Christie Signs Bill for Uniform Sexual Assault Training for N.J. Police

The sexual assault training curriculum will be created by the Division of Criminal Justice and will be monitored by the Attorney General.

Christie Signs Bill for Uniform Sexual Assault Training for N.J. Police

Police officers will be required to complete the training within 90 days of employment or a transfer.

New Jersey Governor Chris Christie signed a bill on Monday which will implement a statewide training program for all police officers investigating reported sexual assaults.

The bill will require that each police department in the state receives uniform training starting next year. The curriculum will be created by the Division of Criminal Justice.

The bill states it will require the state Divison of Criminal Justice to develop a course which will help officers in “handling, investigation and response procedures” for sexual assaults.

Sponsors of the bill say that the new policies will ensure that sexual assault survivors will not be further traumatized by law enforcement during investigations, reports

The bill also states that it will be up to the Attorney General to make sure all law enforcement officers complete the required training within 90 days of employment or a transfer. Officers must also complete an additional four hours of in-service training every two years.

While many New Jersey police departments already offer training for their officers and the Attorney General’s Office has guidelines in place for investigating sexual assault claim, Peter Aseltine, a Division of Criminal Justice spokesman, says state prosecutors “welcome the opportunity to continue to develop and expand” existing training.

Assemblyman Gordon Johnson (D), one of the bill’s sponsors, says the new law will encourage victims to report sexual assaults and will help reinforce the state’s commitment to justice.

Advocacy groups for the bill say that current practices discourage victims from reporting sexual assaults from fear that they may not be believed or will face severe interrogations.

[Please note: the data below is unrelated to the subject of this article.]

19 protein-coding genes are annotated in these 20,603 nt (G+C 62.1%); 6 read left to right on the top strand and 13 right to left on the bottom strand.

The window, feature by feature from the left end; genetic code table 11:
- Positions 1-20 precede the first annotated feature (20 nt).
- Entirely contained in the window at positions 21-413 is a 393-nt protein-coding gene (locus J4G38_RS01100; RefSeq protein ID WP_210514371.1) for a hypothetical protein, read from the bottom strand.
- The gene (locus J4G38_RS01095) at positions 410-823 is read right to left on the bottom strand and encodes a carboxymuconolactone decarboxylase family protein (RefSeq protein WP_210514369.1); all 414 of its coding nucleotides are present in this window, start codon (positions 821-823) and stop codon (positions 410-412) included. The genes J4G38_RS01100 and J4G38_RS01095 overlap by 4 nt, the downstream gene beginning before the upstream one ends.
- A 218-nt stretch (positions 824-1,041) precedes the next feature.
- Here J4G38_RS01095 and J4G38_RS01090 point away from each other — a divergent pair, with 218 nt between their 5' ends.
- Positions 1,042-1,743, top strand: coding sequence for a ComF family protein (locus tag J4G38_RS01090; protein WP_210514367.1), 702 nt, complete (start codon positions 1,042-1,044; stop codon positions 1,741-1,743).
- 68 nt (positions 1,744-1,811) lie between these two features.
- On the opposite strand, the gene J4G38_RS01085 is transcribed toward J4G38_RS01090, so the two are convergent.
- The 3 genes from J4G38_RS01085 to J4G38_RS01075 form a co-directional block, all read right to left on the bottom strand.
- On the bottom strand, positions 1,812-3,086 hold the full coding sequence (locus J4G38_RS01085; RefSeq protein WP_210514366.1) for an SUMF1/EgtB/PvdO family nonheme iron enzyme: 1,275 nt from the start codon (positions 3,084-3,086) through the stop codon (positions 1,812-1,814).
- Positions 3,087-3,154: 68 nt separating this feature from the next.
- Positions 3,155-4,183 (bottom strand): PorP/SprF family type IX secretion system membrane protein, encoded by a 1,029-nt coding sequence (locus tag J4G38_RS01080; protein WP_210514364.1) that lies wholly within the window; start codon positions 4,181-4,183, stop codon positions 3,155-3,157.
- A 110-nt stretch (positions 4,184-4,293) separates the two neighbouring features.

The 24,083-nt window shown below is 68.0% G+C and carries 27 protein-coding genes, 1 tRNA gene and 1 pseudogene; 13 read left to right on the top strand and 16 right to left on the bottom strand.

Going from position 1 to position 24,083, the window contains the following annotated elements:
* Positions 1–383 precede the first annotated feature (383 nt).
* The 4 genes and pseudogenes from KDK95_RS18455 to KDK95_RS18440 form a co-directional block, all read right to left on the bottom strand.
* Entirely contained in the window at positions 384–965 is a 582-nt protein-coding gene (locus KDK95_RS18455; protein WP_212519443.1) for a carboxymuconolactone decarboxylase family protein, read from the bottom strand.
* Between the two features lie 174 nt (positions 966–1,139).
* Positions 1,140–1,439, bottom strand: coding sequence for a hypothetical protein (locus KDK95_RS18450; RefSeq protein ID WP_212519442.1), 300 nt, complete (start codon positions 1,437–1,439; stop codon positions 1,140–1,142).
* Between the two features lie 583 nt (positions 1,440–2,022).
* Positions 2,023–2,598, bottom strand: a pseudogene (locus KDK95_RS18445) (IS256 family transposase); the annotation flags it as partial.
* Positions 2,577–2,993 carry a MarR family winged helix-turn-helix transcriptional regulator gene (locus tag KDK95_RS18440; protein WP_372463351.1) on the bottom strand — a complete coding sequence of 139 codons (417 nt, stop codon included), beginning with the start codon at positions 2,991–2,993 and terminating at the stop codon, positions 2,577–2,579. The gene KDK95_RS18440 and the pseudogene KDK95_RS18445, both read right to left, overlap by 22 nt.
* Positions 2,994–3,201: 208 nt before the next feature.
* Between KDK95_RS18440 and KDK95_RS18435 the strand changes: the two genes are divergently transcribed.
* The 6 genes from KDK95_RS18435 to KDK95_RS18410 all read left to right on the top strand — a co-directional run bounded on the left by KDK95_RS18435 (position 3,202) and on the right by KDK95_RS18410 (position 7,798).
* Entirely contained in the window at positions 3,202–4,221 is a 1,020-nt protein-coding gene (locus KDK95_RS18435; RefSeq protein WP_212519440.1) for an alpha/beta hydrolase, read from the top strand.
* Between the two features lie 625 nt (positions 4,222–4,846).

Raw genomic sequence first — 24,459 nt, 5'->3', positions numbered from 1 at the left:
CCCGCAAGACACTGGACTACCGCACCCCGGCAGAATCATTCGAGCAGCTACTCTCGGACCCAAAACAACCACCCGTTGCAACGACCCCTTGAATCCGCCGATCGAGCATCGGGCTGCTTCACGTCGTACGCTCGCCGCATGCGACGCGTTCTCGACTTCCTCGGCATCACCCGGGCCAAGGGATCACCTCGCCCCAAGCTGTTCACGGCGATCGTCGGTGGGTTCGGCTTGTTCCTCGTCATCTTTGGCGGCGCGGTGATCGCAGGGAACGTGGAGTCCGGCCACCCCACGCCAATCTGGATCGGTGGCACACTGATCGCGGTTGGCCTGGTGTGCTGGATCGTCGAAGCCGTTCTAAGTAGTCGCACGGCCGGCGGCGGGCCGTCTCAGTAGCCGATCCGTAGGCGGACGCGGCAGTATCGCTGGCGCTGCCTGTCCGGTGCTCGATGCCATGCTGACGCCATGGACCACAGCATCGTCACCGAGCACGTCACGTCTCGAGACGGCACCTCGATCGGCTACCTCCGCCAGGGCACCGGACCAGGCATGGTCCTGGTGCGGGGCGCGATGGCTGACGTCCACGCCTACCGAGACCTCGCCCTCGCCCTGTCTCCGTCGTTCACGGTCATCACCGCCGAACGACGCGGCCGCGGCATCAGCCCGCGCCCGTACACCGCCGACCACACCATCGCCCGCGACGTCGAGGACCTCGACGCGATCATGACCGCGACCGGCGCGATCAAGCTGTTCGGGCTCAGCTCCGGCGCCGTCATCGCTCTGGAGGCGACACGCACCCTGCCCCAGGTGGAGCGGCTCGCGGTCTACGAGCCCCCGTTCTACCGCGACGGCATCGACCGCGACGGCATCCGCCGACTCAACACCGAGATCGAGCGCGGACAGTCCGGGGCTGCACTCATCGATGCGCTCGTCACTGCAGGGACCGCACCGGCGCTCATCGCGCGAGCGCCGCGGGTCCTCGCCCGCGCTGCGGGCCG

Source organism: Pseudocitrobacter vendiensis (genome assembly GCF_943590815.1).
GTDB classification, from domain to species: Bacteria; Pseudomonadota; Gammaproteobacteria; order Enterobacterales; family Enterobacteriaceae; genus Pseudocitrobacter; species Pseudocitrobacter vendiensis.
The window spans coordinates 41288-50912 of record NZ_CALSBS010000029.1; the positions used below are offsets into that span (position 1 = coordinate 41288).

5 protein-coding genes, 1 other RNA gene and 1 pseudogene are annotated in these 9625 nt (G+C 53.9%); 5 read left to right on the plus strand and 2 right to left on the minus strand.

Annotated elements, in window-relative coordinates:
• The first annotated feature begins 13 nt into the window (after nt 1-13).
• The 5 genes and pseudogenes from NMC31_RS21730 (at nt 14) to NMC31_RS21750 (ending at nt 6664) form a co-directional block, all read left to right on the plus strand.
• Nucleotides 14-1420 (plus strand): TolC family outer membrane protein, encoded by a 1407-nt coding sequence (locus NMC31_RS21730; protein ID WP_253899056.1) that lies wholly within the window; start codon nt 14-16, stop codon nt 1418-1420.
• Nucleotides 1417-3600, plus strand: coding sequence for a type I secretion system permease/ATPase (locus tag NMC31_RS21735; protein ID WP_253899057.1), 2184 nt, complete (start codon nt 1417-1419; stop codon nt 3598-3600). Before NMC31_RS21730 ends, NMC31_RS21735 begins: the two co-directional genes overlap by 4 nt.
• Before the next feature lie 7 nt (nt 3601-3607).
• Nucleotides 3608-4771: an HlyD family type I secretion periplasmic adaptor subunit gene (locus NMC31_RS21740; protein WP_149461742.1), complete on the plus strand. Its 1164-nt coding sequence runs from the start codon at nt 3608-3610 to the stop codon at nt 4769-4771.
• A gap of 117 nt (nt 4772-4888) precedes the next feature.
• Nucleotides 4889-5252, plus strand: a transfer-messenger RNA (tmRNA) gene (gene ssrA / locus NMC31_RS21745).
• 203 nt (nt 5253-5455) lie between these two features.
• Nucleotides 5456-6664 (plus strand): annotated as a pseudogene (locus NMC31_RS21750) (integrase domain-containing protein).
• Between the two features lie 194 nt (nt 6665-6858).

“Survivors who choose to report their assault to law enforcement should feel comfortable and affirmed, and continuing education for the professionals with whom they first interact can help create better outcomes for survivors and increase perpetrator accountability,” says Patricia Teffenhart, the executive director of the New Jersey Coalition Against Sexual Assault.

Additional sponsors of the bill include:

  • Senator Shirly K. Turner (D)
  • Senator Patrick J. Diegnan, Jr. (D)
  • Assemblywoman Valerie Vainieri Huttle (D)
  • Assemblyman Benjie E. Wimberly (D)
  • Senator Jennifer Beck (R)
  • Senator M. Teresa Ruiz (D)
  • Assemblywoman Maria Rodriguez–Gregg (R)
  • Assemblywoman Nancy J. Pinkin (D)
  • Assemblyman Wayne P. DeAngelo (D)
  • Assemblywoman Gabriela M. Mosquera (D)
  • Assemblyman Kevin J. Rooney (R)
  • Assemblywoman Eliana Pintor Marin (D)



About the Author


Amy is Campus Safety’s Senior Editor. Prior to joining the editorial team in 2017, she worked in both events and digital marketing.

Amy’s mother, brother, sister-in-law and a handful of cousins are teachers, motivating her to learn and share as much as she can about campus security. She has a minor in education and has worked with children in several capacities, further deepening her passion for keeping students safe.

In her free time, Amy enjoys exploring the outdoors with her husband, her son and her dog.

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